Dors showed that she really could act, and that the British film industry was capable of producing work of realism and depth, a much better film than Susan Hayward's much vaunted film about Ruth Ellis's American equivalent, Barbara Graham, 'I want to live'! And the message? A life for a life is futile, and life should be for living. Yield to this fifties gem of true excellence.
This film proved that Diane Dorrs was a superb serious actress. The obvious comparison to the tragic case of Ruth Ellis 12 months earlier only served to make a good film even better. The whole cast gave their heart and soul to it. A must for people who have not yet viewed it.
Diana Dors in her first dramatic role, and last before her unsuccessful
venture into Hollywood, sees her trade in her glamorous image for a more
realistic and down to earth performance as a woman who finds herself on
death row after committing a crime of passion. The film, based on a John
Henry novel, has obvious similarities to the real life drama of Ruth Ellis,
who murdered her ex-lover on a busy London street and become the last
British woman to be hung a year before this film was made.
Dors had become one of the more famous starlets to emerge in Britain's post-war attempt at a Hollywood-like star system. Her familiarity with British audiences no doubt ensured sympathy for her character, which played partly on her bad-girl image. However, this was more than a mere star vehicle, and it saw her transform herself from a star to a serious actress. The American distributors seemed to miss the point somewhat, titling the film on its release there, 'Blonde Sinner'.
The film obviously draws upon the controversial issue of capital punishment. There is no doubt that, despite us witnessing her murder in cold blood, our sympathies are meant to lie with Dors' character. This is of course partly due to her star persona but also because of the way in which the film is directed. Rarely do we see the face of her victim who we learn nothing of apart from his cold attitude towards her ex-lover, Michael Craig, whom Dors has shown nothing but compassion for. Her callous attitude towards his tragic New Years eve suicide is exemplary of this, when she shrugs him off as someone who had just been a nuisance to her.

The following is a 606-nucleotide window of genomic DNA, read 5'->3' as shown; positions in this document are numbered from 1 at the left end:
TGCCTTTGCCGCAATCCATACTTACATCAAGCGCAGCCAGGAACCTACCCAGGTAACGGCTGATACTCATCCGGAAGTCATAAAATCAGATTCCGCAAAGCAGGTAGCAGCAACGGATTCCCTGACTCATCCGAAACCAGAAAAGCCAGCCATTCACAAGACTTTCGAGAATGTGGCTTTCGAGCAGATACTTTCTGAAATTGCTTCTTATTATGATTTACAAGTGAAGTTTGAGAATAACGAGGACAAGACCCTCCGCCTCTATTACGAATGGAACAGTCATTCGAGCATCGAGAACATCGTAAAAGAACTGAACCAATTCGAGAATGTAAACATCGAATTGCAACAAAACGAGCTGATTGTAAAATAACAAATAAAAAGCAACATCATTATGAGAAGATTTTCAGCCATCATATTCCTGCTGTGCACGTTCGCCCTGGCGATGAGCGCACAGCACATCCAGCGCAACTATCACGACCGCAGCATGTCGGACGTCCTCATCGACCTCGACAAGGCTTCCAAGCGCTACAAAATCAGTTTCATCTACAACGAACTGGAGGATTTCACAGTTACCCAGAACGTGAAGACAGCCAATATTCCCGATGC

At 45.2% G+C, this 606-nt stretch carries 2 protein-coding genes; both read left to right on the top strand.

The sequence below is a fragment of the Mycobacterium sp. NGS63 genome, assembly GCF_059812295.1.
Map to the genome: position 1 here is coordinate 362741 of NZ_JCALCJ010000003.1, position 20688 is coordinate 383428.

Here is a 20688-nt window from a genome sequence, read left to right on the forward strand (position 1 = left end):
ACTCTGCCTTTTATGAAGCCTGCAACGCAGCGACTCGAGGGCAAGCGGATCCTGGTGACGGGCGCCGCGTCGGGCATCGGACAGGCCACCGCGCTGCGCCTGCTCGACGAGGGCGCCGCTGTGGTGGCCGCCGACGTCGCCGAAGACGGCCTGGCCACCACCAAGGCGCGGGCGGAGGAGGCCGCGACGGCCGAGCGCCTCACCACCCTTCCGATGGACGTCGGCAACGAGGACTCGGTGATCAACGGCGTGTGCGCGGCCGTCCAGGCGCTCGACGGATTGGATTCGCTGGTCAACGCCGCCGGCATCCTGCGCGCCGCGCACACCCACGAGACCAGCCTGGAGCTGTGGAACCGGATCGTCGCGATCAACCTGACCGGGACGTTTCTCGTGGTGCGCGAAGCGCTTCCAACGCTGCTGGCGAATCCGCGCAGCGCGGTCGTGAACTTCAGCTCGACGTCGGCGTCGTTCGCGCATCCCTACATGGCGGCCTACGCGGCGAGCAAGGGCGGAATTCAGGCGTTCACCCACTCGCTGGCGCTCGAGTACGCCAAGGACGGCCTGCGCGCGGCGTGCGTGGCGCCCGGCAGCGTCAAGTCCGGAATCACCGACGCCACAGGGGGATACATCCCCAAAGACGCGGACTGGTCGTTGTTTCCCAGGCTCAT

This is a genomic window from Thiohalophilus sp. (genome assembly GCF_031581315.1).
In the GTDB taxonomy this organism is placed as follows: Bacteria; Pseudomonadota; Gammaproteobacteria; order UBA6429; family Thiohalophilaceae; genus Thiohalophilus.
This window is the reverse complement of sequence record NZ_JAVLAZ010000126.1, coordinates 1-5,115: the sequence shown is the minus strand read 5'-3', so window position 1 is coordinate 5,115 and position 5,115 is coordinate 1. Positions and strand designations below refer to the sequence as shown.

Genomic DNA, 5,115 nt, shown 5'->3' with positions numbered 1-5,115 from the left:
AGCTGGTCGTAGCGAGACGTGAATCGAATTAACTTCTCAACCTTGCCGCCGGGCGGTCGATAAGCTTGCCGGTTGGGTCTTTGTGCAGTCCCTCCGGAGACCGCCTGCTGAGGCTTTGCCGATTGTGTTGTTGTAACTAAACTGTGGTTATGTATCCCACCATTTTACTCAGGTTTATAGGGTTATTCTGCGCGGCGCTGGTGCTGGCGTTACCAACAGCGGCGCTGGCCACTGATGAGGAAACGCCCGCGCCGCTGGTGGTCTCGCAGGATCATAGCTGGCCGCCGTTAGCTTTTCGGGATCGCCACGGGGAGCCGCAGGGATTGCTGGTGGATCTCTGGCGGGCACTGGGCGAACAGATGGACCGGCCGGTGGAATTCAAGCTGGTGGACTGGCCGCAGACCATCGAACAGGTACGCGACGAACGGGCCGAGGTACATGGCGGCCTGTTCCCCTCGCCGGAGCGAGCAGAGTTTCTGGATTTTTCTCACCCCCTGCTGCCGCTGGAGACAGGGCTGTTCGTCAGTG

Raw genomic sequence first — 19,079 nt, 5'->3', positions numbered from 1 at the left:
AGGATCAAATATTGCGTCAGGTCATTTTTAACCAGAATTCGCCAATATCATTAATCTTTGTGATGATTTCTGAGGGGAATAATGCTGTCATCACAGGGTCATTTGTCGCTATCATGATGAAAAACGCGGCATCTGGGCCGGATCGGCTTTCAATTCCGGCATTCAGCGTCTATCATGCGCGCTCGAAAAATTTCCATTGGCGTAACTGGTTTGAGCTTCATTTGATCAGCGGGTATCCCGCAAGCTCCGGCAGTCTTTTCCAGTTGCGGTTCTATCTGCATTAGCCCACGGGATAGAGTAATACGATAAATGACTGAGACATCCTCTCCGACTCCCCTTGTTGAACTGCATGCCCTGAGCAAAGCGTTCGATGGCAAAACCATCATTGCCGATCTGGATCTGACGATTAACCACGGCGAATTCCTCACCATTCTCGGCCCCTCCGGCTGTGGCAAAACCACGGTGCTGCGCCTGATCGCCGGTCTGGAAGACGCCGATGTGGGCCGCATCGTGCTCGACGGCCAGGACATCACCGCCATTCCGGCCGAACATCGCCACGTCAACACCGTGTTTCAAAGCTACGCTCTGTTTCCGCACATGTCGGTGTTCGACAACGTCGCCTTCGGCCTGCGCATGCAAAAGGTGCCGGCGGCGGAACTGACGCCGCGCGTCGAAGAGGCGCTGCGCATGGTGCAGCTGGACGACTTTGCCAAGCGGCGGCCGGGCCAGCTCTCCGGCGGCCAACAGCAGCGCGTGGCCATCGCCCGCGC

However, the film is commendable in that manages to avoid mere melodrama. We don't just get a one-sided view of events. We are left in no doubt that the Dors character is herself an adultress who committed a murder with malice and forethought. The issue the film achieves in getting across is the detrimental effect the capital punishment system has on those who are around it. Not only do we see the effect it has on Dors' family but also we get an insight of the wardesses who are with her for her final days. In particular we recognise the discipline shown by Yvonne Mitchell's character, Macfarlane, a young wardess who is drawn with compassion and sympathy towards Dors, and yet must contain her emotions especially during the last agonisingly pensive hours. There is also a feeling that we should not be overly sympathetic towards Dors, as she is rebuked by an elderly Christian lady that visits her for being too self-pitying and for showing little or no remorse. This theme is of course drawn on in more detail in Tim Robbins' recent death row drama 'Dead Man Walking'.
J. Lee Thompson's taut direction shows signs of his later atmospheric Stateside successes such as 'Cape Fear'. The expressionistic filming techniques used to add to the claustrophobic tension of the prison cell scenes are particularly effective. Yvonne Mitchell provides a strong supporting role as the young wardess who befriends Dors. However, it is Dors herself who should be applauded most of all for her emotional and naturalistic performance as the woman awaiting her fate. Some of the film's themes may seem rather cliched to a modern audience but I would imagine it hit a nerve when the issue was at the forethought of the British consciousness.
Found guilty of murder and sentenced to death, a young woman lives out
her last days under the watchful eyes of a small group of prison